The cyanobacterium Cylindrospermopsis raciborskii is a widespread species increasingly being recorded in freshwater systems around the world. It is of particular concern because strains in some geographic areas are capable of producing toxins with implications for human and animal health. Studies of this species have increased rapidly in the last two decades, especially in the southern hemisphere where toxic strains are prevalent. A clearer picture is emerging of the strategies adopted by this species to bloom and out-compete other species. This species has a high level of flexibility with respect to light and nutrients, with higher temperatures and carbon dioxide also promoting growth. There are two types of toxins produced by C. raciborskii: cylindrospermopsins (CYNs) and saxitoxins (STXs). The toxins CYNs are constitutively produced irrespective of environmental conditions and the ecological or physiological role is unclear, while STXs appear to serve as protection against high salinity and/or water hardness. It is also apparent that strains of this species can vary substantially in their physiological responses to environmental conditions, including CYNs production, and this may explain discrepancies in findings from studies in different geographical areas. The combination of a flexible strategy with respect to environmental conditions, and variability in strain response makes it a challenging species to manage. Our ability to improve bloom prediction will rely on a more detailed understanding of the complex physiology of this species.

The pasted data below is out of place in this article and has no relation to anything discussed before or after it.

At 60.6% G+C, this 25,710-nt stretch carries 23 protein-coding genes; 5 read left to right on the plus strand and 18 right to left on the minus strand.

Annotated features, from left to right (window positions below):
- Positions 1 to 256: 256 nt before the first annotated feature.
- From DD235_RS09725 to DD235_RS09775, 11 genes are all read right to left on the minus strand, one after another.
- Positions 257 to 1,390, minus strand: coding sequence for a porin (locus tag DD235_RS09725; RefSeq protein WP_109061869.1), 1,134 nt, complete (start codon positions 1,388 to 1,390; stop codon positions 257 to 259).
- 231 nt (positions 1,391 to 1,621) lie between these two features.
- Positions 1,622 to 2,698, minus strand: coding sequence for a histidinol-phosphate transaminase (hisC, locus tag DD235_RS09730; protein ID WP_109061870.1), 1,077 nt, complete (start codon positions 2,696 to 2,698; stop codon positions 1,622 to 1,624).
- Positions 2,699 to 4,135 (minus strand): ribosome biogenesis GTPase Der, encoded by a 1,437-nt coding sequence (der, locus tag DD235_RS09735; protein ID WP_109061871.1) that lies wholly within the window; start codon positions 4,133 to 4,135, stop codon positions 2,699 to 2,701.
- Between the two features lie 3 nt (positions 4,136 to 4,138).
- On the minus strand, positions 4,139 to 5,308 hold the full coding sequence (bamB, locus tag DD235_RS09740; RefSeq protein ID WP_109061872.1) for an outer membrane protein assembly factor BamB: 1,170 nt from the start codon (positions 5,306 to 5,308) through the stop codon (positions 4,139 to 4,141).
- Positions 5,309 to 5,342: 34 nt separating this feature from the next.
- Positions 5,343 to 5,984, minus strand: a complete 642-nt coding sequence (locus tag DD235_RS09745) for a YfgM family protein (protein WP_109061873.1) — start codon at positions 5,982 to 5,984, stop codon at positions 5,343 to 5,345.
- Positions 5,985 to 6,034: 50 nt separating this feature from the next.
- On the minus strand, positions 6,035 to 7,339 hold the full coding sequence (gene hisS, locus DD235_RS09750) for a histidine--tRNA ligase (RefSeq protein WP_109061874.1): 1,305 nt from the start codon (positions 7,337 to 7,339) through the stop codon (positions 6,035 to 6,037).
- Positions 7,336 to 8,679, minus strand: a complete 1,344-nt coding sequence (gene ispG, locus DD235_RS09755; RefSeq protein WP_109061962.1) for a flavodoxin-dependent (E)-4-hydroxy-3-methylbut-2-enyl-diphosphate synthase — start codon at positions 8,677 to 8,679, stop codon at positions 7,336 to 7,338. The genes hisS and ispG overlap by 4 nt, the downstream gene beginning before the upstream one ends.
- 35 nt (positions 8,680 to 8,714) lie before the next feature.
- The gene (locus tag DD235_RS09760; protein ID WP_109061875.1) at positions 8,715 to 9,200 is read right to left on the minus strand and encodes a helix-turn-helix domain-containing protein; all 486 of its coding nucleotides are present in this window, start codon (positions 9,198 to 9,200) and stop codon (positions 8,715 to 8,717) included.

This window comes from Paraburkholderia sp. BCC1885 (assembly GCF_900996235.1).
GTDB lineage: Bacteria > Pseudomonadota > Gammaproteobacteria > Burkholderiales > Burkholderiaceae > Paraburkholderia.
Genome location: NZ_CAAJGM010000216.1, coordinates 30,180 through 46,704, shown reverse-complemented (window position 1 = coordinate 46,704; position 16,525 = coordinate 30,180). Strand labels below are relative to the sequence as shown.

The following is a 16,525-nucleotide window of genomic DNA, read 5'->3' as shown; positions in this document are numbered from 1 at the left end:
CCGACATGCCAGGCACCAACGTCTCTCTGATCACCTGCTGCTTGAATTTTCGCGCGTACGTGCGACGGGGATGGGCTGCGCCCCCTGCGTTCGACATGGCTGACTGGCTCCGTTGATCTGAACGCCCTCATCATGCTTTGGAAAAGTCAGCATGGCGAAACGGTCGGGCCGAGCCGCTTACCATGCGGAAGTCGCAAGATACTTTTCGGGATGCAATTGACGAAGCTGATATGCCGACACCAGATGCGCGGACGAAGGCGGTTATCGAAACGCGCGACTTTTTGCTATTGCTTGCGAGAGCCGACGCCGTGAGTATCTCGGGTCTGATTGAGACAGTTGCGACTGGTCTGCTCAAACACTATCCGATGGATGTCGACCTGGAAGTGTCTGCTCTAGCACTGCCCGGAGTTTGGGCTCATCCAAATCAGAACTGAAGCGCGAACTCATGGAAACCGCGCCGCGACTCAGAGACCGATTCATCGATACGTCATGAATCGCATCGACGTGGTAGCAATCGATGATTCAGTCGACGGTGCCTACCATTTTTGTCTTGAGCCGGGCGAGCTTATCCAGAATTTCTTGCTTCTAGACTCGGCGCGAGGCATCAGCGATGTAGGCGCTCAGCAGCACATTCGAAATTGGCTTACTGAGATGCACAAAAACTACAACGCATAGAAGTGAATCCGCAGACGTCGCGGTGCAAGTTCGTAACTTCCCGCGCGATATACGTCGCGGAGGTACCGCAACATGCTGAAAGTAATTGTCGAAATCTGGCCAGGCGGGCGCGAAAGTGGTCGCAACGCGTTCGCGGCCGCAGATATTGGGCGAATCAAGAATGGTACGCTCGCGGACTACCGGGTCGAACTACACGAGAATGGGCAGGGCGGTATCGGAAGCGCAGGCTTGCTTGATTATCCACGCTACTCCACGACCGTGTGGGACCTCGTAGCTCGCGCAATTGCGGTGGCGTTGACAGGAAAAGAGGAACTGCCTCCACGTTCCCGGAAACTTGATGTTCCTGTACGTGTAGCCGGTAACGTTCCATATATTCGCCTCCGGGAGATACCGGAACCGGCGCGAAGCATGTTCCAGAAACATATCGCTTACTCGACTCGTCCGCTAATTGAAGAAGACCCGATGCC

- Carbon dioxide